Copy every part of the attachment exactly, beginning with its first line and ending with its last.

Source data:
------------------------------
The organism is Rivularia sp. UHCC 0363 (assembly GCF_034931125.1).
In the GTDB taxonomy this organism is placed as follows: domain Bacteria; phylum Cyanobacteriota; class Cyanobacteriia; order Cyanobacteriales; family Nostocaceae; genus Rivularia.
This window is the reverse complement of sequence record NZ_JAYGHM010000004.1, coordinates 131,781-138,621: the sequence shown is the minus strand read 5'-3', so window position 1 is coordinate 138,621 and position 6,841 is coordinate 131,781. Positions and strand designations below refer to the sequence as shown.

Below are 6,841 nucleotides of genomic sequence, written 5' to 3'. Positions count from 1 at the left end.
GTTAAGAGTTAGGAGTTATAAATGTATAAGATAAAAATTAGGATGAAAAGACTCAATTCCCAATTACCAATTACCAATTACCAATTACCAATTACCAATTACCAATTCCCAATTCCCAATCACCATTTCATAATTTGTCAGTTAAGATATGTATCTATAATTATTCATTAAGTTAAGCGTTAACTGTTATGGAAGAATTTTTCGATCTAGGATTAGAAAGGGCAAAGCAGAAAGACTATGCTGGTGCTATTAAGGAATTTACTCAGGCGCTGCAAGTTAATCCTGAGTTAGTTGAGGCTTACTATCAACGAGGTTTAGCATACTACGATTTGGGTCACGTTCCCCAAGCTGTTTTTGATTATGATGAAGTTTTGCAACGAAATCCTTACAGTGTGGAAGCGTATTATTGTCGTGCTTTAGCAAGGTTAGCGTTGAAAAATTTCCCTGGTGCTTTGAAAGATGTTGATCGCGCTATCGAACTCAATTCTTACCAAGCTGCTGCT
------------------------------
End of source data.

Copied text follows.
The organism is Rivularia sp. UHCC 0363 (assembly GCF_034931125.1).
In the GTDB taxonomy this organism is placed as follows: domain Bacteria; phylum Cyanobacteriota; class Cyanobacteriia; order Cyanobacteriales; family Nostocaceae; genus Rivularia.
This window is the reverse complement of sequence record NZ_JAYGHM010000004.1, coordinates 131,781-138,621: the sequence shown is the minus strand read 5'-3', so window position 1 is coordinate 138,621 and position 6,841 is coordinate 131,781. Positions and strand designations below refer to the sequence as shown.

Below are 6,841 nucleotides of genomic sequence, written 5' to 3'. Positions count from 1 at the left end.
GTTAAGAGTTAGGAGTTATAAATGTATAAGATAAAAATTAGGATGAAAAGACTCAATTCCCAATTACCAATTACCAATTACCAATTACCAATTACCAATTACCAATTCCCAATTCCCAATCACCATTTCATAATTTGTCAGTTAAGATATGTATCTATAATTATTCATTAAGTTAAGCGTTAACTGTTATGGAAGAATTTTTCGATCTAGGATTAGAAAGGGCAAAGCAGAAAGACTATGCTGGTGCTATTAAGGAATTTACTCAGGCGCTGCAAGTTAATCCTGAGTTAGTTGAGGCTTACTATCAACGAGGTTTAGCATACTACGATTTGGGTCACGTTCCCCAAGCTGTTTTTGATTATGATGAAGTTTTGCAACGAAATCCTTACAGTGTGGAAGCGTATTATTGTCGTGCTTTAGCAAGGTTAGCGTTGAAAAATTTCCCTGGTGCTTTGAAAGATGTTGATCGCGCTATCGAACTCAATTCTTACCAAGCTGCTGCT